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No, I didn’t forget about WikiLeaks, the TSA, and the FBI’s entrapment scam in Portland…there are just so many relevant links for each of those subjects that they deserve their own posts. So here’s the rest of the news.

  • Globe & Mail: I’m a non-violent person, but if a politician who runs a community of 87 people told me they deserved their $243k tax-free salary, I would be tempted to head-butt them in their obscene little mouth. And that’s precisely what a First Nations chief in Nova Scotia has just done. The only salary you deserve is the $0.50/hour you get for working in a prison laundry, you criminal.
  • Globe & Mail: One of the most interesting WikiLeaks cables was one showing the U.S. talking about how Canadian TV shows encourage “insidious” anti-American stereotypes. Seems the criminals running the U.S. don’t like the Canadians protesting against our border policies. Aww, poor little babies–our neighbors document exactly the way in which you humiliate and dehumanize innocent people every day and you don’t like it. Here’s an idea: stop doing it.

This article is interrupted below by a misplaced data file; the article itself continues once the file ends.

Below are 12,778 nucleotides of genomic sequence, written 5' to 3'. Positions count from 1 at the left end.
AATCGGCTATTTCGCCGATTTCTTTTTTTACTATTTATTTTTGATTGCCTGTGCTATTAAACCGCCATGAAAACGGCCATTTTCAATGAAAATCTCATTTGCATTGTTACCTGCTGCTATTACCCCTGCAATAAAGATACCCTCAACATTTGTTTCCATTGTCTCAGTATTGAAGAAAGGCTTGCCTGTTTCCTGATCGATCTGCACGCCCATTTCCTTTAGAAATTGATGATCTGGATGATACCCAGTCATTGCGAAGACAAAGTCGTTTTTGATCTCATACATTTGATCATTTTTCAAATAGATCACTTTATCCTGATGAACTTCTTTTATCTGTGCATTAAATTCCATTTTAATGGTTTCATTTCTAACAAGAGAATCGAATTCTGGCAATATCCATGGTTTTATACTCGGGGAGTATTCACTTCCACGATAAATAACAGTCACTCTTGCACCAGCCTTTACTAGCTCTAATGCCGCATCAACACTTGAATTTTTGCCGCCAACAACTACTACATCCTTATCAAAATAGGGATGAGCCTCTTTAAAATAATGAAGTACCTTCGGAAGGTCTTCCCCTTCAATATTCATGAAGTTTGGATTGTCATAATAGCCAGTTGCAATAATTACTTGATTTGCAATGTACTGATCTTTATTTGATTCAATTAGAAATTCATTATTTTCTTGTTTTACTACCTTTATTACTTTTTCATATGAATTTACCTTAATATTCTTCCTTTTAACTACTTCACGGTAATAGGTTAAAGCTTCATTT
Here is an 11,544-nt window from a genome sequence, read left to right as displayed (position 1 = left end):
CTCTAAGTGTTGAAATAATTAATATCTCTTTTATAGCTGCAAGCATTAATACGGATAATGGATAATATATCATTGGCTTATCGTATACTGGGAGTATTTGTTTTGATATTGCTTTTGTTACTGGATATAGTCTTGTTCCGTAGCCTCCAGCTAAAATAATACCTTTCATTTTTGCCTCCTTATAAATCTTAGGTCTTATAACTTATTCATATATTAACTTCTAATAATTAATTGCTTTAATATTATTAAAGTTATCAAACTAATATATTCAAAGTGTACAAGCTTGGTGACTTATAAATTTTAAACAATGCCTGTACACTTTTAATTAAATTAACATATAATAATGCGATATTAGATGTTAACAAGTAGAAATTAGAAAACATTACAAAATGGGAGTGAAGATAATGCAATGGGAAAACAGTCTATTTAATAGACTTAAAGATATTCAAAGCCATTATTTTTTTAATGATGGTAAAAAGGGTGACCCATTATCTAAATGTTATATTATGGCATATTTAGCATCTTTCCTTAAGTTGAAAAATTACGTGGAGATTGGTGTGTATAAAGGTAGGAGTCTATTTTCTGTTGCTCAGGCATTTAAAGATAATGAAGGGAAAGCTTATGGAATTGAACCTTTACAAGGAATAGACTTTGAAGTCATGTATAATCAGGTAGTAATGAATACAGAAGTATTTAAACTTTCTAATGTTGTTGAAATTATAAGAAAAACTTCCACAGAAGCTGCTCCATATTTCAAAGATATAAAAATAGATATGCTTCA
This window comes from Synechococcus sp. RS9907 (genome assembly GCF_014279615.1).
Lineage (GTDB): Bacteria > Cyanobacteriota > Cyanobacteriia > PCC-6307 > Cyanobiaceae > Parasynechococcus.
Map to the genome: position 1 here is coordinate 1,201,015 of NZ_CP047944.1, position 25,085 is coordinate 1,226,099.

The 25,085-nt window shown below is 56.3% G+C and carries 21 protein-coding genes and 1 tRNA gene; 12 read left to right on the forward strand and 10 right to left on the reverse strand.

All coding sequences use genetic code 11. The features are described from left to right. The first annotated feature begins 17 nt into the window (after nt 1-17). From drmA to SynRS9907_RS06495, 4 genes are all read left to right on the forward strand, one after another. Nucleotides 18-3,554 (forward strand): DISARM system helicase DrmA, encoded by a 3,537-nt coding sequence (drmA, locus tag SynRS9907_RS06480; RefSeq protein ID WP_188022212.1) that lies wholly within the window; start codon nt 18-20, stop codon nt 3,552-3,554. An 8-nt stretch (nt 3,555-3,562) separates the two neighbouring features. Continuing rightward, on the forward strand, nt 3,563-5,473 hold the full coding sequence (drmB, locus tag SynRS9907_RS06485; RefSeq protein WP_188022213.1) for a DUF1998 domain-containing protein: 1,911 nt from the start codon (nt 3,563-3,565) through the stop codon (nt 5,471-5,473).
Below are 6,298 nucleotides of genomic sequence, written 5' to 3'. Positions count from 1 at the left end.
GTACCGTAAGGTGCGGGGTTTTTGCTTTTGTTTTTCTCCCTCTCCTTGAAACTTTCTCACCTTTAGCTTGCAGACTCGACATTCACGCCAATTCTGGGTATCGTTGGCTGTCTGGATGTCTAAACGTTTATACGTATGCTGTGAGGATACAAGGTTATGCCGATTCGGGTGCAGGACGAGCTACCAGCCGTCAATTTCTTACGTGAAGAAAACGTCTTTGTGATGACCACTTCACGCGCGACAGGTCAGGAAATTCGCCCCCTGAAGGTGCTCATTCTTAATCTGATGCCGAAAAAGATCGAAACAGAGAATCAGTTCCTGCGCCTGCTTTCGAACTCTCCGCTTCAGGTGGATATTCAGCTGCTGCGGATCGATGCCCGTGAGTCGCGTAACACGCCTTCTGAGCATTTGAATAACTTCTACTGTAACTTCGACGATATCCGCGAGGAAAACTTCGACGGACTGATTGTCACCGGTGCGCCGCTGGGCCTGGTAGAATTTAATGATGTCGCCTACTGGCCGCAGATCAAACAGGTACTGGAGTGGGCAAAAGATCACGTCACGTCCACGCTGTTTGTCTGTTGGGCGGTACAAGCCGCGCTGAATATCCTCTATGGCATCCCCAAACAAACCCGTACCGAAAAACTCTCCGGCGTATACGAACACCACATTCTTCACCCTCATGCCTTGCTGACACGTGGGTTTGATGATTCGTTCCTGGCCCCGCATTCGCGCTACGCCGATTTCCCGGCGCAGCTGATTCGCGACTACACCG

• Globe & Mail: B.C. courts have essentially rewritten a man’s will because he wrote out his four daughters and made his son the sole beneficiary. The judge said that he was a “racist” (bad, but completely irrelevant here) and demeaned his daughters. Shouldn’t they just be glad he is dead, then? The idea that courts can play ex post facto referee on solemn contracts is deeply upsetting and creates a horribly slippery slope.
  • Globe & Mail: A wonderfully biting slam of American imperialism and the Harper government’s cooperation with it. This piece is a must-read. Sometimes, it takes a foreigner to make us see just how much of an incessantly war-mongering tyrant-state ours is. This is the Canada we need to be our neighbor.